These things are real statistical outliers that seem like they must have a systemic explanation.

taling about the offense, they all have the same problem that has plagued the sox for years now. They all want to hit home runs. I think Ozzie was correct when he said the home run was a rally killer. How many times in 05 did the sox string together several hits in an inning, move runners along. etc? And how many times since 05 have they done that?

Steelrod
07-19-2007, 09:22 AM
:rolling::rolling:

He used to drive me nuts doing that.
You won't see it this ytear. He was put on the 60 day DL.

hose
07-19-2007, 09:29 AM
The first pitcher I can remember that had absolutely no regard for the base runner on first was Goose Gossage.

It drives me nuts when our pitchers don't do a good job in holding the runners close.

soxinem1
07-19-2007, 12:31 PM
The Sox have had a lot of pitchers not worth a damn holding runners over the years. In 2005 runners also took off at random, and this was further exploited in 2006.

What is more worrysome are the abilities of the minor leaguers when they come up. Day and Jenks, in particular, don't have a clue how to hold a runner. Buerhle and Garland are good, but I sure don't see any evidence that it was because of any instruction they received.

And not to start any 'Do it like the Twins' stuff, but you can tell that these guys are schooled on this stuff in both the minors and majors. Dennys Reyes has never had a successful stolen base attempt against him in a Twins uniform, while seven have been caught. Before that, he was one of the easiest, especially for a lefty, to run on. Guys like Santana and Guerrier are among the toughest to run on, and even Bonser can hold runners.

It's all the more reason to break up this minor league coaching and scouting system we have here.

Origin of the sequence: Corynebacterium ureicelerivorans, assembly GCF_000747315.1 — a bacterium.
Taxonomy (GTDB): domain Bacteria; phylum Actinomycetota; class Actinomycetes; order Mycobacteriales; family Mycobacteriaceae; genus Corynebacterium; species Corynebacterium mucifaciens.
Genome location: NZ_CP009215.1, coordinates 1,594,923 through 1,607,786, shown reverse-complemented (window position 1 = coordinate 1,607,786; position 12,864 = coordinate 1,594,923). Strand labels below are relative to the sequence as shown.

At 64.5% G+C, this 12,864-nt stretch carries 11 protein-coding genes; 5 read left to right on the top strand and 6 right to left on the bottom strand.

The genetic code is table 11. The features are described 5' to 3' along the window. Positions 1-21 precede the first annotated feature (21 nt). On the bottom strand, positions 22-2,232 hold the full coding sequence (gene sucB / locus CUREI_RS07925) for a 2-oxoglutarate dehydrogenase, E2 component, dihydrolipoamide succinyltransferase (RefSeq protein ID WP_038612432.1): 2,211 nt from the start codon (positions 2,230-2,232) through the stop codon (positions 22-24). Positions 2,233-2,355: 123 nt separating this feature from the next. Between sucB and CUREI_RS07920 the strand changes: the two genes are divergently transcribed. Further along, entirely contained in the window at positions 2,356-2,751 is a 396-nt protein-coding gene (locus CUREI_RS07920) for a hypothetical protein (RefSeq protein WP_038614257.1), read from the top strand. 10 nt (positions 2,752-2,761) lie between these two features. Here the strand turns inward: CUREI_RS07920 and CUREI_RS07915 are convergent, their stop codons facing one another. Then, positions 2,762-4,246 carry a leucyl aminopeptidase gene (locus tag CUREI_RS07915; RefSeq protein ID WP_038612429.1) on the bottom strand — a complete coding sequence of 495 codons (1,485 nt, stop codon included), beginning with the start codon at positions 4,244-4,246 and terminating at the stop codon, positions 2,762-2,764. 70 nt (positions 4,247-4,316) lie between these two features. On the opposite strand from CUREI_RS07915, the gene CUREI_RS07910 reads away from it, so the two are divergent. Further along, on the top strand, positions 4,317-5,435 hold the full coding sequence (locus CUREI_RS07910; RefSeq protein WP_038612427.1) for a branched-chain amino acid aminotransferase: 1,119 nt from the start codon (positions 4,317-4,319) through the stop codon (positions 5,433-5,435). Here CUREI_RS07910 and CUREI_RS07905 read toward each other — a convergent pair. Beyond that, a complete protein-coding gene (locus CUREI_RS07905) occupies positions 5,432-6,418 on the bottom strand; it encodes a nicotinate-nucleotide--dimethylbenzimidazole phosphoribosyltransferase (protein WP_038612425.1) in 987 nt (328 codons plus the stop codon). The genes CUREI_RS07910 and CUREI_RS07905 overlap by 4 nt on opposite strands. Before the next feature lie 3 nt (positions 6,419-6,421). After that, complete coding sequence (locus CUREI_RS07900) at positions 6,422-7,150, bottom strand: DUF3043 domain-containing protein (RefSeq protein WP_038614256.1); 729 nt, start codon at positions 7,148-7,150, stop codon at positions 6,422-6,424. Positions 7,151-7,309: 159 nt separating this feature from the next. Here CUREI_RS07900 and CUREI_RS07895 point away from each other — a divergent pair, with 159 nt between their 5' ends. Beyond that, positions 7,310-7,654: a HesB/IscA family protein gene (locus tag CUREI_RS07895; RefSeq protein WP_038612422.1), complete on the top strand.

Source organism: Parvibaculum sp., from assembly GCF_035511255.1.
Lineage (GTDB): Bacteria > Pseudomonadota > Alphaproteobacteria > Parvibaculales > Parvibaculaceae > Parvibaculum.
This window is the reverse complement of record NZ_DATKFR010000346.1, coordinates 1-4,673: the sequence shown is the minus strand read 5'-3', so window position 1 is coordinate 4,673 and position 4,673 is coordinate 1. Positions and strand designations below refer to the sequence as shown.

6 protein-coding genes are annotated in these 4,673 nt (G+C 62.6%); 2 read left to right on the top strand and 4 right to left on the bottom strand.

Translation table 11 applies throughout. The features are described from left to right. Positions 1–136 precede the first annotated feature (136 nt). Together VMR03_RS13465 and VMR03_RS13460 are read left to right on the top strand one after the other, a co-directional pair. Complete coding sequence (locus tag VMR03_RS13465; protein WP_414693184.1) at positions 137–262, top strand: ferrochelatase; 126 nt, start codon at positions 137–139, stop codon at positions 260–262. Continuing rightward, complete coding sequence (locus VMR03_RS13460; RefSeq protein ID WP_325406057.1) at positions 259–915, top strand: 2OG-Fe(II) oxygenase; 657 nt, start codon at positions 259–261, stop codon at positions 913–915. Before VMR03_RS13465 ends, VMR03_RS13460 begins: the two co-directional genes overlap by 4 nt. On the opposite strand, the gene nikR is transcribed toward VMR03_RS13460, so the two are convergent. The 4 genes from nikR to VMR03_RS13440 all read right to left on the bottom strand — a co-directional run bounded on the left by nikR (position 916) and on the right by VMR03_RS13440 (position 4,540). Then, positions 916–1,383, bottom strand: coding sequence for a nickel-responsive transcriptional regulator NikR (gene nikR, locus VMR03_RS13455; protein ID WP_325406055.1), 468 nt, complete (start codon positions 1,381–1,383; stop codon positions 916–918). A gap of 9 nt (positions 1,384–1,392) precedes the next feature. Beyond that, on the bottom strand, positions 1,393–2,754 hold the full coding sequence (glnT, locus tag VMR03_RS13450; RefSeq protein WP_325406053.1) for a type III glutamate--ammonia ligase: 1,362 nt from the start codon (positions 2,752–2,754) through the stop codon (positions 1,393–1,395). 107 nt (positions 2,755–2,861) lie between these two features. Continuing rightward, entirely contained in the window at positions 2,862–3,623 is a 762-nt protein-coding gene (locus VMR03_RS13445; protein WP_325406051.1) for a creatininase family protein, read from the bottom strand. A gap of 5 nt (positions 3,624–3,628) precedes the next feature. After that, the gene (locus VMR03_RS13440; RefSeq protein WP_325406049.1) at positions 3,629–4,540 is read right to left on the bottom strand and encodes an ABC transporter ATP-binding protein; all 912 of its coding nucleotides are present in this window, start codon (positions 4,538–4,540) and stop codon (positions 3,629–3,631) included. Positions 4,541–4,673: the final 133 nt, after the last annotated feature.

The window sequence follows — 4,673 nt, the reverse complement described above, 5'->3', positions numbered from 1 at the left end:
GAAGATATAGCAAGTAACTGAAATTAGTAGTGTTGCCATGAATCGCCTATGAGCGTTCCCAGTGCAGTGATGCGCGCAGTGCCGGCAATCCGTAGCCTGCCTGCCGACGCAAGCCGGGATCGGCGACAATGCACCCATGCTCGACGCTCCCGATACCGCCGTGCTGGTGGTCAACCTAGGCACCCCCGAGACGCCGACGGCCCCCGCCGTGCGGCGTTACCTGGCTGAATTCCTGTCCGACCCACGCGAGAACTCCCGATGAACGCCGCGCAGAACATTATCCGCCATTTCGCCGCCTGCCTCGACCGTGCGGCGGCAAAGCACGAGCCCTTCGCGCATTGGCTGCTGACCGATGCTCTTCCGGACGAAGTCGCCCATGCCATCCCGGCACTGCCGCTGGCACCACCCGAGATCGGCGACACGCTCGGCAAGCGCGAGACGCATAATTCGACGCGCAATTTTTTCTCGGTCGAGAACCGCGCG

Foulke You
07-19-2007, 12:50 PM
A.J.'s problem seems to be accuracy and not strength of the throw. He tends to throw to the opposite side of the bag or just a shade too high. Most of the runners are getting there just under the tag. If he can lower the aim of his throws, I think his percentage would go up. Also, as pointed out earlier, many of our pitchers allow huge jumps and huge leads which make A.J.'s job that much more difficult.

IlliniSox4Life
07-19-2007, 06:17 PM
The Sox have had a lot of pitchers not worth a damn holding runners over the years. In 2005 runners also took off at random, and this was further exploited in 2006.

What is more worrysome are the abilities of the minor leaguers when they come up. Day and Jenks, in particular, don't have a clue how to hold a runner. Buerhle and Garland are good, but I sure don't see any evidence that it was because of any instruction they received.

And not to start any 'Do it like the Twins' stuff, but you can tell that these guys are schooled on this stuff in both the minors and majors. Dennys Reyes has never had a successful stolen base attempt against him in a Twins uniform, while seven have been caught. Before that, he was one of the easiest, especially for a lefty, to run on. Guys like Santana and Guerrier are among the toughest to run on, and even Bonser can hold runners.

It's all the more reason to break up this minor league coaching and scouting system we have here.

To be fair, Jenks didn't spend much time in our system, IIRC. I'm not saying the problem doesn't exist, but I don't think Jenks would be a symptom of that problem.

Also, with guys like Contreras, there's very little that Coop can actually do. Jose might just be the oldest guy in the league, you can't teach him a whole lot. Freddy was also a fairly established guy who already had his habits before coming here. It seems like our worst offenders didn't necessarily come up through our system. Obviously, Coop should try and get them to hold guys correctly, but sometimes you can't teach an old dog new tricks.

Frontman
07-19-2007, 09:21 PM
Yes, its Don Cooper's fault that AJ can't throw out runners.